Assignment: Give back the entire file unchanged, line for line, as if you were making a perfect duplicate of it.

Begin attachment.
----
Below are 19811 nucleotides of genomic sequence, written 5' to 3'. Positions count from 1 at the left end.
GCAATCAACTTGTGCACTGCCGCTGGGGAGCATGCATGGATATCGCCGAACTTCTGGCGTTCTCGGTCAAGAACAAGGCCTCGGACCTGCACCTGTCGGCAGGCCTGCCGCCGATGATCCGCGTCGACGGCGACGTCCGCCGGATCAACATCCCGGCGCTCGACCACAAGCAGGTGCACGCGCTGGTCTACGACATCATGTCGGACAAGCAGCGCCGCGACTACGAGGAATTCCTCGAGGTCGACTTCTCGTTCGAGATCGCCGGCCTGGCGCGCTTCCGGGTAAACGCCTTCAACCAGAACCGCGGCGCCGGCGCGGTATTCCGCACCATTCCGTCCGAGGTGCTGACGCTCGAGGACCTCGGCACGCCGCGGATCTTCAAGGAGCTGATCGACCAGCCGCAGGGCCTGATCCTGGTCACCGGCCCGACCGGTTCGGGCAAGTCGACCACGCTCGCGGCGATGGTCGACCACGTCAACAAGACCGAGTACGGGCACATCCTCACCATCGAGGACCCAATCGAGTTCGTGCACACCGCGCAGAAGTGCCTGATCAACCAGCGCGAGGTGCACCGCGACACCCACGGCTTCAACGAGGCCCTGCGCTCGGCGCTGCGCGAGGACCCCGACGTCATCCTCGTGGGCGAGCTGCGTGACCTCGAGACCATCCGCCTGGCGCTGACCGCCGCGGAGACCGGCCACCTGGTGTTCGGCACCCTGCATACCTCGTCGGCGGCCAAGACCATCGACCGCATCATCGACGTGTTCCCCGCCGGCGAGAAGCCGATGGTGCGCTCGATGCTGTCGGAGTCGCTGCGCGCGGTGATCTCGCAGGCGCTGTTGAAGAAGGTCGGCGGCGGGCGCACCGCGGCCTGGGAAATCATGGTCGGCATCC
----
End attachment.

Below are 19811 nucleotides of genomic sequence, written 5' to 3'. Positions count from 1 at the left end.
GCAATCAACTTGTGCACTGCCGCTGGGGAGCATGCATGGATATCGCCGAACTTCTGGCGTTCTCGGTCAAGAACAAGGCCTCGGACCTGCACCTGTCGGCAGGCCTGCCGCCGATGATCCGCGTCGACGGCGACGTCCGCCGGATCAACATCCCGGCGCTCGACCACAAGCAGGTGCACGCGCTGGTCTACGACATCATGTCGGACAAGCAGCGCCGCGACTACGAGGAATTCCTCGAGGTCGACTTCTCGTTCGAGATCGCCGGCCTGGCGCGCTTCCGGGTAAACGCCTTCAACCAGAACCGCGGCGCCGGCGCGGTATTCCGCACCATTCCGTCCGAGGTGCTGACGCTCGAGGACCTCGGCACGCCGCGGATCTTCAAGGAGCTGATCGACCAGCCGCAGGGCCTGATCCTGGTCACCGGCCCGACCGGTTCGGGCAAGTCGACCACGCTCGCGGCGATGGTCGACCACGTCAACAAGACCGAGTACGGGCACATCCTCACCATCGAGGACCCAATCGAGTTCGTGCACACCGCGCAGAAGTGCCTGATCAACCAGCGCGAGGTGCACCGCGACACCCACGGCTTCAACGAGGCCCTGCGCTCGGCGCTGCGCGAGGACCCCGACGTCATCCTCGTGGGCGAGCTGCGTGACCTCGAGACCATCCGCCTGGCGCTGACCGCCGCGGAGACCGGCCACCTGGTGTTCGGCACCCTGCATACCTCGTCGGCGGCCAAGACCATCGACCGCATCATCGACGTGTTCCCCGCCGGCGAGAAGCCGATGGTGCGCTCGATGCTGTCGGAGTCGCTGCGCGCGGTGATCTCGCAGGCGCTGTTGAAGAAGGTCGGCGGCGGGCGCACCGCGGCCTGGGAAATCATGGTCGGCATCC